Tag: compiz

GNOME logoBy Marcos Aguilar

With the arrival of Gnome3 and Ubuntu 11.04 with Unity, it is necessary to clarify two concepts that are different and that tend to generate confusion: Desktop Environment and Window Manager.



What a desktop environment does is bring together different X clients and use them to create a common graphical user environment and a development platform. These advanced desktop environments allow X clients and the applications to run and communicate with each other, allowing those applications to perform advanced tasks, such as drag and drop, eg.


(Metacity, Compiz, Mutter, Kwin)

They are X client programs that can also be independent (eg. Mwm). Its main purpose is to control the way graphical windows are displayed (position, resize, move, appearance.) and features (links to the mouse buttons, title bars, shortcuts, focus behavior).

Kwin-> Window manager for KDE. Supports interchangeable styles, which control not only its appearance but also some aspects of their behavior.

Distribution: Kubuntu

Metacity-> This is for GNOME2. It has few configuration options. But in return Gnome2 is highly configurable and allows other operators to install more advanced customizable applications like Compiz.

Distribution: Ubuntu 10.10 and above

Mutter-> This is for GNOME3 (new) not allowed to use any window manager without rewriting code, so that no window manager different than Mutter can be installed in Gnome3.

Distribution: Fedora 15

Compiz-> This is for GNOME-Unity in Ubuntu 11.04. It is the most advanced and configurable manager and can usually be installed anywhere, provided you have 3D acceleration (OpenGL).

Distribution: Ubuntu 11.04

Xfwm-> This is for Xfce. Provides its own compositing manager, the first of its kind when it was released. Supports keyboard shortcuts and its graphics are completely modifiable.

Distribution: Xubuntu

Openbox-> This is for LXDE. Was derived from Blackbox 0.65 in the beginning, but has been completely rewritten and is no longer based on Blackbox. It is designed to be fast and consume a minimum amount of resources while sacrificing some features.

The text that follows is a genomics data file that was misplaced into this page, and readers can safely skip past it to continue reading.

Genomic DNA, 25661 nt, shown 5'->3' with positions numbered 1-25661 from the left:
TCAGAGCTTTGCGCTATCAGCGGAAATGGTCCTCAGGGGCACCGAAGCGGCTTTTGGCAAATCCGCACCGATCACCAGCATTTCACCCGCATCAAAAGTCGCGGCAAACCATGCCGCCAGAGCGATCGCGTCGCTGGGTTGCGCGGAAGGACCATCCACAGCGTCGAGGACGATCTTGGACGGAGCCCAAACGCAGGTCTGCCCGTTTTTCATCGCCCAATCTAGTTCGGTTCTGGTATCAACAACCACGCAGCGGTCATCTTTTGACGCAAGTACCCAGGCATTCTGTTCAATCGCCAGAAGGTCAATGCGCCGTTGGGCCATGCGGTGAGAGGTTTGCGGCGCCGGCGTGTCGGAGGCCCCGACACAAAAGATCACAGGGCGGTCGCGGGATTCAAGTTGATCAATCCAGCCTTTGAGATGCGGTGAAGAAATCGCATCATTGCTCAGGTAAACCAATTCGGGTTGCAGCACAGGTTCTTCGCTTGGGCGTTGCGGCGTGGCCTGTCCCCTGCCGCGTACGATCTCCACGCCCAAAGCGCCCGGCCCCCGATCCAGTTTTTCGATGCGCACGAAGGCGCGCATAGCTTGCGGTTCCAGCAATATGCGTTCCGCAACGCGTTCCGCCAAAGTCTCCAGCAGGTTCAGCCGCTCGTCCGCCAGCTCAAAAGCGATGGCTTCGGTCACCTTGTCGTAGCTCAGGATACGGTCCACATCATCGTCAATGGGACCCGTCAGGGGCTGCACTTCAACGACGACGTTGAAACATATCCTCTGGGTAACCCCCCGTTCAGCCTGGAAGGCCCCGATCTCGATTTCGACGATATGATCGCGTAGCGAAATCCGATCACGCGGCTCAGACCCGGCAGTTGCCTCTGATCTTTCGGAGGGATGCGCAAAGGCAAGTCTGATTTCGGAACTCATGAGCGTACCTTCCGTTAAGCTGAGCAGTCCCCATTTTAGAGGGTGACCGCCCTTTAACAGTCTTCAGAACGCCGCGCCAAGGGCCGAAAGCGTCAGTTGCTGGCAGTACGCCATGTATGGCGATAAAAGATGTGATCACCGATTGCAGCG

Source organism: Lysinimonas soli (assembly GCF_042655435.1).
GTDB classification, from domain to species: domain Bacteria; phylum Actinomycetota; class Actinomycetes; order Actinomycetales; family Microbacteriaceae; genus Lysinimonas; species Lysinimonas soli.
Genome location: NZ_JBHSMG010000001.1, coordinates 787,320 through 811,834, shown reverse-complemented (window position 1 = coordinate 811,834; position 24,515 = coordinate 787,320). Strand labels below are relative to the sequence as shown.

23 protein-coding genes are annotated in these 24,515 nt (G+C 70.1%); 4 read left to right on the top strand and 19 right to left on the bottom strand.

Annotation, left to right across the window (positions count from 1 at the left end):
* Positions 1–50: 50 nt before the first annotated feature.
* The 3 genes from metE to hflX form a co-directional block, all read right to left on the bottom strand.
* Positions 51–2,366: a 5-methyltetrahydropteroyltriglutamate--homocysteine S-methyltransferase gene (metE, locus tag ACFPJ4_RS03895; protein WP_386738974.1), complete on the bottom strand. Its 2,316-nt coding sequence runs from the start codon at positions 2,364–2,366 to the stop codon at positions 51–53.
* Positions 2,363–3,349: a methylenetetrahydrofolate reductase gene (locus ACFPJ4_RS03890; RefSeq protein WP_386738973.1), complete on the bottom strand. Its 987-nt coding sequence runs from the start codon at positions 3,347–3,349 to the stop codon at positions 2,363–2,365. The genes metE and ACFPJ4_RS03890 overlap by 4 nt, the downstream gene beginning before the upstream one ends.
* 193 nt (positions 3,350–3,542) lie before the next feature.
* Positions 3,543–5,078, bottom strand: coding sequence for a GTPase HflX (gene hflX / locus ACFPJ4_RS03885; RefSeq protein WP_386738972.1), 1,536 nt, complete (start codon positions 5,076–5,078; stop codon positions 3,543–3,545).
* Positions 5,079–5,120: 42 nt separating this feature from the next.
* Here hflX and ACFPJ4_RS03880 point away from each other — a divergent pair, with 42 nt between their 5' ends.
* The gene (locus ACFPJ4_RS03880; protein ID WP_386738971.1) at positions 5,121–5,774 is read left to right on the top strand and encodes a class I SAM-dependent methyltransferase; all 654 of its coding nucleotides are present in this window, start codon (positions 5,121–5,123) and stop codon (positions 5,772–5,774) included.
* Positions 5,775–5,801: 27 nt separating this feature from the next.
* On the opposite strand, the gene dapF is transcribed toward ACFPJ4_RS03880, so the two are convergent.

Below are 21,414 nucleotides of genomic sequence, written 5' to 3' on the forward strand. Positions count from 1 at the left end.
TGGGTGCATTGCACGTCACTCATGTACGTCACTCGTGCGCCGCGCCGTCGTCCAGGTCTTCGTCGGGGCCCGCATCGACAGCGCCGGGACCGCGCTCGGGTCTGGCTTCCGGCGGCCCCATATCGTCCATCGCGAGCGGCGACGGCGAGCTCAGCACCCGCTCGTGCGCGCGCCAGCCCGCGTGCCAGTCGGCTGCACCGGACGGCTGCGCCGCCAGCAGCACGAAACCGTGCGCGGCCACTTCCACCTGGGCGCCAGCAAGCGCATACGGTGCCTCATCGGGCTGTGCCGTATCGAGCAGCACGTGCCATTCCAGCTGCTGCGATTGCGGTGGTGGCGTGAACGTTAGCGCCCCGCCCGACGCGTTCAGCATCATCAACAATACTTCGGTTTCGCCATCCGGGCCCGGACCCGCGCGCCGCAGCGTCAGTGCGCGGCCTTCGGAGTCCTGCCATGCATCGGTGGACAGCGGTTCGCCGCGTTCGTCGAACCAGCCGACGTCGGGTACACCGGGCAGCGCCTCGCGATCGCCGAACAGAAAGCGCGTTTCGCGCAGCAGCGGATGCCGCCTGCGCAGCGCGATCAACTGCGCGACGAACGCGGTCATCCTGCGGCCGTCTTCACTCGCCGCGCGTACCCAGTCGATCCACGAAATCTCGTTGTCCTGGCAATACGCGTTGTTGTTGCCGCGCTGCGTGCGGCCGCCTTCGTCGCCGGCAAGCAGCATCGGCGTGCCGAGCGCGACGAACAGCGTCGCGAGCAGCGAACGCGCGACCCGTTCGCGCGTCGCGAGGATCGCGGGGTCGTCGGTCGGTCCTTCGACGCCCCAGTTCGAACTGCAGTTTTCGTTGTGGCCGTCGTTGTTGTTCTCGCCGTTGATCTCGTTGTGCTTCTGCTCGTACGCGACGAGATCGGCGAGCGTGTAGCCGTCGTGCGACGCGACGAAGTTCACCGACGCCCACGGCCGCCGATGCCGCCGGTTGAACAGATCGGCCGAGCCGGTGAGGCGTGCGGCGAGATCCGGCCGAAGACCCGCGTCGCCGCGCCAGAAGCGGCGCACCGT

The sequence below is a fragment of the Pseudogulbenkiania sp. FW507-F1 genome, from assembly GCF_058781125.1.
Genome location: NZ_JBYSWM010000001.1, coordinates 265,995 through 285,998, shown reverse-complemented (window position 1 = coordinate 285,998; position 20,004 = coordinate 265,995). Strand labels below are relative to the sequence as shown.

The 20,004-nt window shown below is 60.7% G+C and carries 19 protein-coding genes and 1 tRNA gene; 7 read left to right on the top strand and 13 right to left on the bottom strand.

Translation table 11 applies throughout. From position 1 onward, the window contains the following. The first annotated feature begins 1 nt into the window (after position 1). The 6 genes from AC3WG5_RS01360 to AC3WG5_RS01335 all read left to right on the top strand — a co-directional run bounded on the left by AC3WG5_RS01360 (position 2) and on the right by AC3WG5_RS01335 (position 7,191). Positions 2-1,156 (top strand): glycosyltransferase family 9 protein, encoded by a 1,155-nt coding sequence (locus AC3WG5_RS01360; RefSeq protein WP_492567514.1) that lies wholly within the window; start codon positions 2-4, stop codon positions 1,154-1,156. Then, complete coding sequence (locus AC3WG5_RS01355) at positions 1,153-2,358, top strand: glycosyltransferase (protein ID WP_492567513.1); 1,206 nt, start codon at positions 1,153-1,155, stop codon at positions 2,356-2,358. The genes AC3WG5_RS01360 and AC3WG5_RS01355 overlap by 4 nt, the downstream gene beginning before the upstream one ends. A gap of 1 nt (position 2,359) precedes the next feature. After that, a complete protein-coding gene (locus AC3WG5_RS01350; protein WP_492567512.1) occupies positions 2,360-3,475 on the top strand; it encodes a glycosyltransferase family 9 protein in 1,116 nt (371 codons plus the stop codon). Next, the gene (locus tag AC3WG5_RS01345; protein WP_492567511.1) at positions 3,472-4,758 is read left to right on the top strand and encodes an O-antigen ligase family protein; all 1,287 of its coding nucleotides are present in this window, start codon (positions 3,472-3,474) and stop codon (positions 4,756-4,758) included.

Distribution: Lubuntu

Fluxbox-> It is a minimalist, light and customizable. Its visual appearance is changed from text files. It is based on Blackbox code.

IceWM-> is a lightweight and minimalist. Its main goal is to be good looking and still light. It is configured from text files. The themes IceWM can also be used with KWin (KDE), provided the kdeartwork package installed.

Motif(mwm) -> is a very basic and independent manager. Not to be used with GNOME or KDE.

Read more about KDE and GNOME.

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Linux Dashboard Solution With Opera Widgets and Compiz Fusion
By Sam Miller

Many users who have migrated to using some form of Linux from Apple’s OS X, and even many who have not used OS X before find themselves looking for a Linux Dashboard solution. That is, many users look for a way to replicate the functionality of the OS X dashboard on a Linux operating system.

What is the Dashboard in the first place? It is an application designed for OS X systems that supports small applications known as widgets. These widgets are single purpose interactive virtual applications that are used, for example, to display the latest information, the time and date, the weather, online sites, and so on. They are small and simple, and allow for a great degree of customization since the user can select which widgets to use and which not to use. In a sense, they allow users to put together their own interface for performing their own kinds and mix of activities on the computer, both off and online. They are especially useful for power users and web developers who would need access to a wide variety of small apps over the course of their day.

This function as a widget engine is not unique to Dashboard, however. There exist several different engines that Linux users could also possibly use, if they just wanted to have widgets on their systems. What would probably be the more unique feature of Dashboard is the fact that these widgets are placed on a semi-transparent layer that is invisible until called up by the user. This layer can be activated by clicking on the appropriate icon, pressing a user-selected hotkey, or even moving the mouse to a specified corner of the screen. The widget layer would then be displayed with the actual desktop faded in the background. This means that the widgets are out of the way until the user needs them, providing an elegant solution to the clutter that inevitably became a problem with the use of widgets.

Fortunately, even this functionality can be had on a Linux system, and here is how. One way is to use Opera in conjunction with a Compiz Fusion plugin called Widget Layer. Opera Widgets are almost exactly the same as Dashboard widgets, offering a similar variety of small widgets for users to use with the Opera browser. These tiny web applications, however, run on the desktop by default, and are not hidden, like Dashboard widgets.

The Widget Layer plugin would allow you to specify rules for transferring regular windows from the windows manager over to a special widget layer. This widget layer acts exactly like the Dashboard widget layer in OS X, being invisible until needed and called up using a hotkey or mouse click. To make Opera Widgets run on this layer, simply set the Widget Windows field to “role: opera-widget”, and presto! This Linux Dashboard solution is just one among many, but is rather simple and easy, using only the Opera browser and the readily available Compiz Fusion plugins and configuration system.

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